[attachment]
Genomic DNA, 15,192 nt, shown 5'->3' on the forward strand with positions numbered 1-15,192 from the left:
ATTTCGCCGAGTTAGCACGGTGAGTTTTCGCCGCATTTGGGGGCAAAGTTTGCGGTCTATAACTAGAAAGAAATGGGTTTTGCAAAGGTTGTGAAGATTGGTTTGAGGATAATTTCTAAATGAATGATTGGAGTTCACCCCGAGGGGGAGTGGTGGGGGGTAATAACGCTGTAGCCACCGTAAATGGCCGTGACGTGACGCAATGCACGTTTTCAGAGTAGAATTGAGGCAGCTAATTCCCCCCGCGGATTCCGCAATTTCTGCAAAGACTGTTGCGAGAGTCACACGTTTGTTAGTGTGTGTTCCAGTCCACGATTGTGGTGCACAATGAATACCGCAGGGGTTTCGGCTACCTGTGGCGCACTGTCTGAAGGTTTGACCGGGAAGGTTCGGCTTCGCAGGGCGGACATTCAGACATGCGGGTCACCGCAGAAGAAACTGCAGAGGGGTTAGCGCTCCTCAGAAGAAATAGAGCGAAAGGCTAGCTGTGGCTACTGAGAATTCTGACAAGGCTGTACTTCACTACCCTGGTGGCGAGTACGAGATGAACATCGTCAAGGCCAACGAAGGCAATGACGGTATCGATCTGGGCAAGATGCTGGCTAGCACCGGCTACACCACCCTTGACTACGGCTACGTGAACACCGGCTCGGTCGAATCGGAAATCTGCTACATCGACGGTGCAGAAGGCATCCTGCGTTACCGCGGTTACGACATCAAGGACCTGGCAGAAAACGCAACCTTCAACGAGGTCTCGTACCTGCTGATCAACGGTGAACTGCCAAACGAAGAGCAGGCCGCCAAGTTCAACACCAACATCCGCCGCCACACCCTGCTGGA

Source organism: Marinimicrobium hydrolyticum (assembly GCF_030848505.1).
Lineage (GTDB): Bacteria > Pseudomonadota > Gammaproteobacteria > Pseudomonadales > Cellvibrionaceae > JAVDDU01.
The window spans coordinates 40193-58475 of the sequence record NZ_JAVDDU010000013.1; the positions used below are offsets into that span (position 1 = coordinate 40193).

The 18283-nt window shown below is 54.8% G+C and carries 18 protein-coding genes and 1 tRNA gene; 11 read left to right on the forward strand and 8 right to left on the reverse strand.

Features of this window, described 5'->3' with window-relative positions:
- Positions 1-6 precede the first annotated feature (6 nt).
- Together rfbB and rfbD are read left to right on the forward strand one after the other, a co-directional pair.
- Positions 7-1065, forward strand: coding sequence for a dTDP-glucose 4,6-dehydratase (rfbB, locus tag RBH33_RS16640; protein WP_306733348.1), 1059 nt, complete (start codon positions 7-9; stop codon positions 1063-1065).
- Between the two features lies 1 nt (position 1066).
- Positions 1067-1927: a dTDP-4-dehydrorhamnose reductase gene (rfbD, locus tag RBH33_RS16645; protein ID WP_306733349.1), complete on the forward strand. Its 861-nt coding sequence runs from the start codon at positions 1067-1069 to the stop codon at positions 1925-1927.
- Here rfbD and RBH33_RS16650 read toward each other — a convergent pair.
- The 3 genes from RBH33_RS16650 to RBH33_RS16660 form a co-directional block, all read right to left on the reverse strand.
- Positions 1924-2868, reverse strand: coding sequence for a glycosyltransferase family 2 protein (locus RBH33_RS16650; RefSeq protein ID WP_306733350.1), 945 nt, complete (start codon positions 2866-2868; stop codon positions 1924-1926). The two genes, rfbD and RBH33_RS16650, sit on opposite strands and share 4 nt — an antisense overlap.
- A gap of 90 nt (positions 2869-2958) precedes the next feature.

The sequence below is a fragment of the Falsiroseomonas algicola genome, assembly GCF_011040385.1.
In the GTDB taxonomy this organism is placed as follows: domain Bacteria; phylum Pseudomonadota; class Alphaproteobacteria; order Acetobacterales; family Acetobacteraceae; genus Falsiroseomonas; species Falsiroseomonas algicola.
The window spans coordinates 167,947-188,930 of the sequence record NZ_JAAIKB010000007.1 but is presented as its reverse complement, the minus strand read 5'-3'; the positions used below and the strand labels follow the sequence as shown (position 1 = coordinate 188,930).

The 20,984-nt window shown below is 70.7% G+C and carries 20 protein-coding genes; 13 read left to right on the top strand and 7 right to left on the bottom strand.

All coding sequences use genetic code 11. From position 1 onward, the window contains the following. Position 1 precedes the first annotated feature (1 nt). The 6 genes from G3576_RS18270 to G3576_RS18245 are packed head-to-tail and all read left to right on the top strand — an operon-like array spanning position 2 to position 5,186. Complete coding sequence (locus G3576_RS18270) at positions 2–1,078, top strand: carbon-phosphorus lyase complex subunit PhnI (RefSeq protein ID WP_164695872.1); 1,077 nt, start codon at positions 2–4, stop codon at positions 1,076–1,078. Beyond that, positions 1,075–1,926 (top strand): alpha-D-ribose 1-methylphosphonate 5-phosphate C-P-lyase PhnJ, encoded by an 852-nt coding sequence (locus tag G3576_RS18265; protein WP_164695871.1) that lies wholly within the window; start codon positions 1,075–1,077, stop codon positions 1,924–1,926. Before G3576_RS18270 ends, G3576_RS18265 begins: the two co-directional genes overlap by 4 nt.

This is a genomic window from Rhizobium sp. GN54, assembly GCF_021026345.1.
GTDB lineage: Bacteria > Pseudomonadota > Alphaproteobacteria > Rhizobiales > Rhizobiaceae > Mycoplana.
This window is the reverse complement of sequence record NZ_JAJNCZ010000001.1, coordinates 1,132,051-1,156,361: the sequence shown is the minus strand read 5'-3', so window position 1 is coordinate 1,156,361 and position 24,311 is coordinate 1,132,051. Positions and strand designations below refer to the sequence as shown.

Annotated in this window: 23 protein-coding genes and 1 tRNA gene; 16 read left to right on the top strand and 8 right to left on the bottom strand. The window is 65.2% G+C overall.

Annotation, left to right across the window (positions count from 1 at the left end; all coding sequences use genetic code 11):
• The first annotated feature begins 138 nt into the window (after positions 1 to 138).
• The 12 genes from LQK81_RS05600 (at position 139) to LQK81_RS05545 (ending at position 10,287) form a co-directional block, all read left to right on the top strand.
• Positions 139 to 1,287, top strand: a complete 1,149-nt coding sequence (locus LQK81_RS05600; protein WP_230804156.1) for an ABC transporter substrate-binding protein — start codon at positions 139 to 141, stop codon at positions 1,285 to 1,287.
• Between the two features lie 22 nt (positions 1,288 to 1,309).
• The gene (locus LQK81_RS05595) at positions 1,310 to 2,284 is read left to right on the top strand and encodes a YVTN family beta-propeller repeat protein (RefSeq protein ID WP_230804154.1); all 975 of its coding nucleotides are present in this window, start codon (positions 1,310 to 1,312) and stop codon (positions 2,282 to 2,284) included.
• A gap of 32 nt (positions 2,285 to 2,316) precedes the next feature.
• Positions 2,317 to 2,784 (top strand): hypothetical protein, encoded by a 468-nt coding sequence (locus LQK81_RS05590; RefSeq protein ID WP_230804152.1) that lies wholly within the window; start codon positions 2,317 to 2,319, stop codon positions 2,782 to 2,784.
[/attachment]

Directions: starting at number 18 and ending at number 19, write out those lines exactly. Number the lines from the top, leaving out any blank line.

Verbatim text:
In the GTDB taxonomy this organism is placed as follows: domain Bacteria; phylum Pseudomonadota; class Alphaproteobacteria; order Acetobacterales; family Acetobacteraceae; genus Falsiroseomonas; species Falsiroseomonas algicola.
The window spans coordinates 167,947-188,930 of the sequence record NZ_JAAIKB010000007.1 but is presented as its reverse complement, the minus strand read 5'-3'; the positions used below and the strand labels follow the sequence as shown (position 1 = coordinate 188,930).